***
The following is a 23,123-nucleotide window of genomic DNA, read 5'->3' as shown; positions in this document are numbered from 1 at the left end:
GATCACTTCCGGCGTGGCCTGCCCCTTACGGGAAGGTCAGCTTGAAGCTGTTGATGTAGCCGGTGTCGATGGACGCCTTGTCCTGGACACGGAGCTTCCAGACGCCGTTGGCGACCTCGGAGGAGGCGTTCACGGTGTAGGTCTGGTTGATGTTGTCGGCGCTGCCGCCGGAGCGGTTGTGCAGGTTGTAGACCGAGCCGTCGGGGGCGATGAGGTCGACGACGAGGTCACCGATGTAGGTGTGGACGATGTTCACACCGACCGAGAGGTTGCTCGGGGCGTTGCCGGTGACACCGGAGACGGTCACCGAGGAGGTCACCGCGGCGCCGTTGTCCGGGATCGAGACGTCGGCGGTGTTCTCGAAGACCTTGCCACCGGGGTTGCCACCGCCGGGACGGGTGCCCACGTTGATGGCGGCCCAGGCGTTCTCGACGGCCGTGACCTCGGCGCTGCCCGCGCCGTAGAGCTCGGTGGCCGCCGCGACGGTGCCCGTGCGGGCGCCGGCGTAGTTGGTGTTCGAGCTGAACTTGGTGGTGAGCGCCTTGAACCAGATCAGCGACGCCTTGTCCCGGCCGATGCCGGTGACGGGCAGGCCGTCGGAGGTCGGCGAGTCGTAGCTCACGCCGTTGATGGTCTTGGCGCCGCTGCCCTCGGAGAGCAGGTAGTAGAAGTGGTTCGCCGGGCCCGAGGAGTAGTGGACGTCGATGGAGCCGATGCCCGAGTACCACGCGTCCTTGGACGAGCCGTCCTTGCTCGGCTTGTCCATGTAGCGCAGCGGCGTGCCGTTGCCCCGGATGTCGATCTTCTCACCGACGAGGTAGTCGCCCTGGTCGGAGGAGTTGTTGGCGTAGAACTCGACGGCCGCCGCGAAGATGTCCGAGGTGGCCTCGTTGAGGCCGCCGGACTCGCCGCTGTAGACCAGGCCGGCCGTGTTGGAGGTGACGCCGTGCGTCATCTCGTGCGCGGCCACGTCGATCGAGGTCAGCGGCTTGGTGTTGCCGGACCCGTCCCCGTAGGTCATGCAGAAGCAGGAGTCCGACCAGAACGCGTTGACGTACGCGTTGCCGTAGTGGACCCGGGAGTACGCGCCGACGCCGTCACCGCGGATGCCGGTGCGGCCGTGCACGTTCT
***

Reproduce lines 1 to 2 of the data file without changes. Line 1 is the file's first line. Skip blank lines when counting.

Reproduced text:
The following is a 23,123-nucleotide window of genomic DNA, read 5'->3' as shown; positions in this document are numbered from 1 at the left end:
GATCACTTCCGGCGTGGCCTGCCCCTTACGGGAAGGTCAGCTTGAAGCTGTTGATGTAGCCGGTGTCGATGGACGCCTTGTCCTGGACACGGAGCTTCCAGACGCCGTTGGCGACCTCGGAGGAGGCGTTCACGGTGTAGGTCTGGTTGATGTTGTCGGCGCTGCCGCCGGAGCGGTTGTGCAGGTTGTAGACCGAGCCGTCGGGGGCGATGAGGTCGACGACGAGGTCACCGATGTAGGTGTGGACGATGTTCACACCGACCGAGAGGTTGCTCGGGGCGTTGCCGGTGACACCGGAGACGGTCACCGAGGAGGTCACCGCGGCGCCGTTGTCCGGGATCGAGACGTCGGCGGTGTTCTCGAAGACCTTGCCACCGGGGTTGCCACCGCCGGGACGGGTGCCCACGTTGATGGCGGCCCAGGCGTTCTCGACGGCCGTGACCTCGGCGCTGCCCGCGCCGTAGAGCTCGGTGGCCGCCGCGACGGTGCCCGTGCGGGCGCCGGCGTAGTTGGTGTTCGAGCTGAACTTGGTGGTGAGCGCCTTGAACCAGATCAGCGACGCCTTGTCCCGGCCGATGCCGGTGACGGGCAGGCCGTCGGAGGTCGGCGAGTCGTAGCTCACGCCGTTGATGGTCTTGGCGCCGCTGCCCTCGGAGAGCAGGTAGTAGAAGTGGTTCGCCGGGCCCGAGGAGTAGTGGACGTCGATGGAGCCGATGCCCGAGTACCACGCGTCCTTGGACGAGCCGTCCTTGCTCGGCTTGTCCATGTAGCGCAGCGGCGTGCCGTTGCCCCGGATGTCGATCTTCTCACCGACGAGGTAGTCGCCCTGGTCGGAGGAGTTGTTGGCGTAGAACTCGACGGCCGCCGCGAAGATGTCCGAGGTGGCCTCGTTGAGGCCGCCGGACTCGCCGCTGTAGACCAGGCCGGCCGTGTTGGAGGTGACGCCGTGCGTCATCTCGTGCGCGGCCACGTCGATCGAGGTCAGCGGCTTGGTGTTGCCGGACCCGTCCCCGTAGGTCATGCAGAAGCAGGAGTCCGACCAGAACGCGTTGACGTACGCGTTGCCGTAGTGGACCCGGGAGTACGCGCCGACGCCGTCACCGCGGATGCCGGTGCGGCCGTGCACGTTCT